The fastest growing Christian movement in Britain has reopened the controversy about the nature of Hell by insisting that traditional fire and brimstone really do exist.
The Evangelical Alliance, which claims to represent a million believers, is about to bring out a report at odds with the Church of England's less literal view of Hell.
The main Christian denominations have ignored hellfire in recent years, preferring to describe it as an absence of God.
But the Alliance, whose members include large numbers of practising Anglicans, takes a much sterner view. Its report, a 150-page book, insists that Hell is a place of torment peopled by "the Devil and his hordes". It is "a sphere of damnation, punishment, anguish and destruction" for the unrighteous and wicked.
Titled The Nature of Hell, the report has put the Alliance at odds with the Anglican and Catholic denominations.
In its 1995 report, The Mystery of Salvation, the Church of England denied that Hell involved everlasting punishment and torment, saying that "annihilation might be a truer picture of damnation than the traditional images of the Hell of eternal torment".
Even the Catholic Church has moved towards this position, with recent statements from the Pope suggesting that Hell should be seen as a separation from God rather than an actual place.
The Nature of Hell, published next week, has been prompted by growing disputes among evangelicals as to whether Hell is a place of punishment or a state of annihilation. The answer, says the editor, the Reverend Dr David Hilborn, is both. "It may be that the most important aspect of Hell is the separation from God. But this is not sufficient," he said.
The book points to the Gospel of Mark, which calls Hell a place where "where the fire is not quenched". And it refers to the Gospel of Luke where the sinners are "thrown outside, into the darkness, where there will be weeping and gnashing of teeth". A spokesman from the Church of England refused to comment on the report. "We never comment on the affairs of other churches," he said.
Monsignor Kieron Conry, spokesman for the Catholic Church in the UK, was more open to the report's ideas. "We would welcome anything that seriously addresses this issue, anything that says that Hell is real enough, rather than dismissing it as a bit of a frightener, put there to scare people."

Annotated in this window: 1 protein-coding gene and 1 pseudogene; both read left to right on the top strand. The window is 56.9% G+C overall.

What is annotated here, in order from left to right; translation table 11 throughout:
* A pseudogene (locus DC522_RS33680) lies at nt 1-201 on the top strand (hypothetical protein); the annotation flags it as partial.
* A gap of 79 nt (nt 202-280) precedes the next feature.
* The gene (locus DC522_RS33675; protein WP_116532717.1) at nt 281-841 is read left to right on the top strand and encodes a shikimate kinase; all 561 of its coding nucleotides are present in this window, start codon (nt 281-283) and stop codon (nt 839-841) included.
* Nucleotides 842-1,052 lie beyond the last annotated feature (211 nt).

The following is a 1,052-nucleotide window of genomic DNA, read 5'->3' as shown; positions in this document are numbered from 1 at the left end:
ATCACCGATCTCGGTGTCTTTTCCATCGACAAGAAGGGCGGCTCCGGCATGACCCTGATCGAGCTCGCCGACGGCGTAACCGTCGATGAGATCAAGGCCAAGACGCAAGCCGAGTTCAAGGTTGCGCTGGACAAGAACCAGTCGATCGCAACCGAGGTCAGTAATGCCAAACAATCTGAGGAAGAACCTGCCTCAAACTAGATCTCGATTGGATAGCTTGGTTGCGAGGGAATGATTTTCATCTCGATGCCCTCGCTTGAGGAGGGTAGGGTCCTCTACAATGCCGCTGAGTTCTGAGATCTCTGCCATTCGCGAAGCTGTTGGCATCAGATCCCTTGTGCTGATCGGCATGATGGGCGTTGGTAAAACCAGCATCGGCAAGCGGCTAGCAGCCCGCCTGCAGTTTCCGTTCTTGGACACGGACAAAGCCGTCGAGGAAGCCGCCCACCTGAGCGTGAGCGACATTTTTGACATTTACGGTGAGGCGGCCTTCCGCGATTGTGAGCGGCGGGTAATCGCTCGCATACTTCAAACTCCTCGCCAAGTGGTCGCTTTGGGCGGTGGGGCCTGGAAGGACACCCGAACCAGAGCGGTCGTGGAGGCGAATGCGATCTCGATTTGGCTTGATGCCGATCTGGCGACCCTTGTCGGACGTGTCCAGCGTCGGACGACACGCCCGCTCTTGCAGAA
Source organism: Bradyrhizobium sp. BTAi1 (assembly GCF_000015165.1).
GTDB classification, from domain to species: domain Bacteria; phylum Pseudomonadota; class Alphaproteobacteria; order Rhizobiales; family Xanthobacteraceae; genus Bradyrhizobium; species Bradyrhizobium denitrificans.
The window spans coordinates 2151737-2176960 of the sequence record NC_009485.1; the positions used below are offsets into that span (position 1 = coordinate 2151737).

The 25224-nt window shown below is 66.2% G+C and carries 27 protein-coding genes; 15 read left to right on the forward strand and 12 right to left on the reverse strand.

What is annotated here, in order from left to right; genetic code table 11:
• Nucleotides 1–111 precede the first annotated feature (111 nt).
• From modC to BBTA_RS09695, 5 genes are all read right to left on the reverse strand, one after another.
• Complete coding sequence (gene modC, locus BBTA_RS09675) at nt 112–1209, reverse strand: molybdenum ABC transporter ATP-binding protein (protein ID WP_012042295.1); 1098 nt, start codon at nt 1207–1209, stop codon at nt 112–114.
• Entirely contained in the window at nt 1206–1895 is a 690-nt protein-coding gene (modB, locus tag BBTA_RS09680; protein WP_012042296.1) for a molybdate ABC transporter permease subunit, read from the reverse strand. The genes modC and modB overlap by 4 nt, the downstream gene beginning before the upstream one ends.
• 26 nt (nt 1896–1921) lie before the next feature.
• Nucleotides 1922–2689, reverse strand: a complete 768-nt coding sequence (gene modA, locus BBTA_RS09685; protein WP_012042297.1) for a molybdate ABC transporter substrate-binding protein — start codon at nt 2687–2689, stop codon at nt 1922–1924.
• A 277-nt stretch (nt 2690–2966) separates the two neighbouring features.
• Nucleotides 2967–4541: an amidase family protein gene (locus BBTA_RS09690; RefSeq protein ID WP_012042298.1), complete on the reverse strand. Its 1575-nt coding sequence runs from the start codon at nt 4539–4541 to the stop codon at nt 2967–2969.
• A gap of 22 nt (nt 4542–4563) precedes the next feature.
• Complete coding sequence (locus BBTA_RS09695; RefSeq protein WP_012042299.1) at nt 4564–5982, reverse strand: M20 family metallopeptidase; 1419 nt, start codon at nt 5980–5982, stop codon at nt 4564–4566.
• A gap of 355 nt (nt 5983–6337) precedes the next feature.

The only good news for sinners is that the Evangelicals conclude that eternity probably does not mean for ever. Eventually, says Dr Hilborn, Christ will come to the rescue of those struggling in the flames. The book says there will be "degrees of punishment and suffering in Hell related to the severity of sins committed on Earth".
According to Dr Hilborn, "It makes sense that Hitler will cop it more than somebody who was an agnostic and never made a firm commitment [to Christ]. Very few people would have a problem with Hitler or Stalin burning in the fires of hell. Where it gets difficult is Hitler's grandma, who was basically a nice person, but never had a faith in Christ."
The bottom line, according the report, is that whether Hell does or does not come to an end, "that judgement is on the basis of sins committed in this life and that when judgement is to Hell, it cannot be repealed".
It is, according to Dr Hilborn, natural justice for crimes committed on Earth. "Hell is a terrible thing," he said. "But nonetheless it is there and we have to deal with it, just as we can't pretend that the Holocaust never happened or that Rwanda never happened, or that Bosnia never happened. There is terror. There is horror and retribution this side of death, and in a strange way Hell provides some kind of resolution to that kind of suffering that is caused by human sins, by ruthless tyrants and dictators, in terms of justice. It's not about sadistic retribution. Hell is about God doing justice but in a cosmic and eternal sphere."
Peter Stanford, author of The Devil: a Biography, said: "Both Hell and the Devil are very much marginalised by the mainstream Christian churches. It isn't that they have abandoned the idea. It's more because they are embarrassed. It's an area of the religious market that's been abandoned by the mainstream churches. They don't want to talk about it any more."
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